By Steve Graham, Networx

Unlike the elaborate tunneling operations of bank heist movies, most home burglars in real life simply go in the front door. Breaking or removing the front door is the most common form of forced-entry burglary, according to the U.S. Department of Justice. You can ward off many thieves by simply locking the door, as at least 30 percent of burglaries don’t involve a forced entry. To keep away more aggressive burglars, take these steps to reinforce your door, locks and doorframe.

 

Burglar-proof your door

 

Your front door should be stronger than interior doors, which are typically made of flimsy wood sheets over cardboard facing and a hollow core. Reinforced steel doors are the most secure, but they are susceptible to rust and require more maintenance than fiberglass, which is a second good option. Solid wood doors are a third choice.

 

Even metal doors can be bent out of the frame with a car jack, so look for a high-quality, reinforced door. Also avoid glass panels in the door or sidelights next to the door. If you have glass panels within reach of the doorknob, use stronger laminated glass, and a double-cylinder deadbolt that is keyed on the inside. This prevents burglars from smashing the glass, reaching in and turning the latch. However, this measure of burglar-proofing also compromises security in case of a fire. It may also be against code in some areas.

 

Also check that the door is hung properly. The hinges should be on the inside, and there should be a secure, tight screw in each hole. A properly hung, secure door is harder to break down. If the hinges must be outside, add locking pins to the hinges.

 

Burglar-proof your locks

 

Every exterior door should have a deadbolt with a bolt at least one inch long. As an added measure of security, consider a second deadbolt that locks from the inside but only has a blank faceplate outside. These can only be locked from the inside, so they don’t help when you aren’t home, but they can prevent a dangerous home invasion burglary while you are inside.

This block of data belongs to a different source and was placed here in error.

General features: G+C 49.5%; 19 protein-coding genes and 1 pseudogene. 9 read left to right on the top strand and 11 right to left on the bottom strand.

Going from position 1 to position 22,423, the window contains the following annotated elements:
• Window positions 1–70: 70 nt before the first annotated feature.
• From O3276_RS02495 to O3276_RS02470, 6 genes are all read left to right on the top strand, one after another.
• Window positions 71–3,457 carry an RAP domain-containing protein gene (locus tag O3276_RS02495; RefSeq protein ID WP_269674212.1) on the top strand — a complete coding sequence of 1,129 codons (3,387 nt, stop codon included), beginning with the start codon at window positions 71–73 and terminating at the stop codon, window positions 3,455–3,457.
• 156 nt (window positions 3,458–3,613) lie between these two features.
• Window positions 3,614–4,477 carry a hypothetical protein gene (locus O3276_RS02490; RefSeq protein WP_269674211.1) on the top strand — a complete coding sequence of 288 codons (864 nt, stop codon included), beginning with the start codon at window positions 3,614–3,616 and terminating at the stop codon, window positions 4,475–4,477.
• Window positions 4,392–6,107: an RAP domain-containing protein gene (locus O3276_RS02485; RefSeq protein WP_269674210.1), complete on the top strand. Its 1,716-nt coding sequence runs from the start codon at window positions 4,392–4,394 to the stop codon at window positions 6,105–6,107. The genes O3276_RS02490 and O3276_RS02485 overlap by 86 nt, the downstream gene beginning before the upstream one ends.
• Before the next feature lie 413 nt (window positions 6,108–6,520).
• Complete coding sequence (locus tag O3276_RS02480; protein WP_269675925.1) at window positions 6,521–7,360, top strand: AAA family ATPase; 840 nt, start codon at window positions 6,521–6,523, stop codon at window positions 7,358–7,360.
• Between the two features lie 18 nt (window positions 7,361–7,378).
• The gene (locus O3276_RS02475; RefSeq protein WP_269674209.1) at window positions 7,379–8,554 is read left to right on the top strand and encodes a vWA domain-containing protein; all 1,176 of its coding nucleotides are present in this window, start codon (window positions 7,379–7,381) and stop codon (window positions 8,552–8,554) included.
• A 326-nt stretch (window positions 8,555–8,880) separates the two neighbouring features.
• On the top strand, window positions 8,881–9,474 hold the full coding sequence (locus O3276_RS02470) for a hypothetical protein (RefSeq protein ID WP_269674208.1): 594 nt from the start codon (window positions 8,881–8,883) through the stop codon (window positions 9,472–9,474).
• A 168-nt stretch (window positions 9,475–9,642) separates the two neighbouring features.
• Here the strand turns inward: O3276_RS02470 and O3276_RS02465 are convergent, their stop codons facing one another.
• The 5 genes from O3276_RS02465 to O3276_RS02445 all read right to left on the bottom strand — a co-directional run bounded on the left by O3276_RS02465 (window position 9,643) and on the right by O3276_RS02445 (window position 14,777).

A quality deadbolt could set you back $150. Look for locks certified by the Builders Hardware Manufacturers Assocation (BHMA). Medeco makes possibly the best locks on the market. The company claims the Pentagon and White House use Medeco locks. They are difficult to duplicate and protect against drilling, picking and bumping, which is a new way to pick locks with a universal key. Bumping is gaining notoriety thanks to how-to videos posted around the Internet. Medeco’s high-security locks were famously picked at a hacker conference in 2008, but the company has since fixed the vulnerability.

 

Company-certified professional locksmiths should install Medeco and other high-quality deadbolt locks for maximum security.

        

Burglar-proof the frame

 

The most vulnerable part of the door is often overlooked — the jamb and frame. A burglar can still kick in a solid door with a solid lock if the lock goes into a thin strike plate and some flimsy pine.

 

Replace the flat strike plate with a deeper box strike, which is a steel pocket for the bolt, and add three-inch screws that drive into the studs rather than just the doorjamb.

 

The next step in burglar-proofing the doorframe is steel door jamb reinforcement. Door Jamb Armor is a popular option that adds a strip of galvanized steel around the entire door. The manufacturer claims the product can withstand a battering ram.

 

Most criminals are looking for an easy way to break in. Reinforcing your door, locks and doorframe can deter most burglaries. For added protection, get an alarm system. Statistics suggest homes without security systems are three times as likely to be burglarized than homes with security systems.

 

Also keep your entryway visible. Avoid shrubs or trees that might block the front door and provide cover for a criminal.

Source: http://www.networx.com/article/burglar-proofing-your-door-and-doorframe